[Skip to Content]
[Skip to Content Landing]
January 1985

Nuchal Cord as a Cause of Neonatal Anemia

Author Affiliations

From the Departments of Family Medicine (Dr Shepherd), Pediatrics (Dr Richardson), and Academic Computing and Biostatistics (Ms Brown), The University of Texas Medical Branch, Galveston.

Am J Dis Child. 1985;139(1):71-73. doi:10.1001/archpedi.1985.02140030073033

• Nuchal cord was documented in 437 neonates consecutively admitted to the newborn nursery at The University of Texas Medical Branch Hospital, Galveston. The prevalence of anemia in the nuchal cord group (venous hemoglobin level of less than 13.2 g/dL or hematocrit of less than 39.2%) was compared with that in a control group. None of the controls was anemic. Five of 27 neonates with tight nuchal cord and four of 30 with loose nuchal cord were anemic. Anemia in the tight nuchal cord group was usually observed early, and in three infants was manifest by hypotension, necessitating transfusion. Anemia associated with loose nuchal cord occurred later and was asymptomatic. This study emphasizes the increased risk of anemia associated with nuchal cord and demonstrates the need for hemoglobin and hematocrit determinations in neonates with this obstetrical complication.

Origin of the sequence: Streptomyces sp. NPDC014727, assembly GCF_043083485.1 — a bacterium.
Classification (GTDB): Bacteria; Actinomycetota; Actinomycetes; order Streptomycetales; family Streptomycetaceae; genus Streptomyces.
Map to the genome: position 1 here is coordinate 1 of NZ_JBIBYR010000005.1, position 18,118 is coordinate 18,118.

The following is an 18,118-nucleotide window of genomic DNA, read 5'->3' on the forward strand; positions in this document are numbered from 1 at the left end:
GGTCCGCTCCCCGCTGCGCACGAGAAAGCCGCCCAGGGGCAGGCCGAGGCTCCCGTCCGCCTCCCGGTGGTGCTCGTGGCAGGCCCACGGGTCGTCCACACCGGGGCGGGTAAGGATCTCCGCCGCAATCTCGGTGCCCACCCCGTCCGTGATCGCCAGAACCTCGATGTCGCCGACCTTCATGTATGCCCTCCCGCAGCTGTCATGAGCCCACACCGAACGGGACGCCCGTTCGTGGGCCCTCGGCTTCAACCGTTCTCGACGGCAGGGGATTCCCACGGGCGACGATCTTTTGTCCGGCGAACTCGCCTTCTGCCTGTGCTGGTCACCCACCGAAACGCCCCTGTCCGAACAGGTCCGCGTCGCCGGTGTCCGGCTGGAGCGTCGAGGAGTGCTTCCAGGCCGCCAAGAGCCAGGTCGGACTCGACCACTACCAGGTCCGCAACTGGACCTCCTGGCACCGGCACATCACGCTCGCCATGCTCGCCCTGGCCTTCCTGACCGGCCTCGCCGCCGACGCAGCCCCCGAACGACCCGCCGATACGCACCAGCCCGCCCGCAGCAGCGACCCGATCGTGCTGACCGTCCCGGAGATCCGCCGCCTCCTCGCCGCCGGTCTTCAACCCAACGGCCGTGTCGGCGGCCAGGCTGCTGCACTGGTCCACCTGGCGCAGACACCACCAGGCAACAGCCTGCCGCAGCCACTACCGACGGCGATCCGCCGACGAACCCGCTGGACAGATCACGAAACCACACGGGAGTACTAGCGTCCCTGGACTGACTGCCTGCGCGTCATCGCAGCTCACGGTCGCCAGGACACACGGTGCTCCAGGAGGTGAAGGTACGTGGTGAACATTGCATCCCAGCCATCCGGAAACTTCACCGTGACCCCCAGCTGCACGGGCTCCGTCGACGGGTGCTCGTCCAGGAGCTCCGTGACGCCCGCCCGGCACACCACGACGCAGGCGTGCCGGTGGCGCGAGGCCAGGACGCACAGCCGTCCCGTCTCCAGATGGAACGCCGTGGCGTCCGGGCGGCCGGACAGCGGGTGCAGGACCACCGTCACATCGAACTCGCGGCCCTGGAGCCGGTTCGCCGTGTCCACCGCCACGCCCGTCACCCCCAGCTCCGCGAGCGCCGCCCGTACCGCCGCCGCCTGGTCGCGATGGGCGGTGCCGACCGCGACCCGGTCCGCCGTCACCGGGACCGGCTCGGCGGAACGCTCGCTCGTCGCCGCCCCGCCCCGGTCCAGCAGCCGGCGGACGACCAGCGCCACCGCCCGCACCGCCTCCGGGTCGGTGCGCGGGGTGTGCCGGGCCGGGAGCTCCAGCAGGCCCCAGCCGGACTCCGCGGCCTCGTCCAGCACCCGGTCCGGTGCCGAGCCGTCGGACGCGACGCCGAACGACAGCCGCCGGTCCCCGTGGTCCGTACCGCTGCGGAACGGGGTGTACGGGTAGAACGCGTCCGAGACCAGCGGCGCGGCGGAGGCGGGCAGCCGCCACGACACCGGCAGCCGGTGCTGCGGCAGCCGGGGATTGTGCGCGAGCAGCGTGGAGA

(AJDC 1985;139:71-73)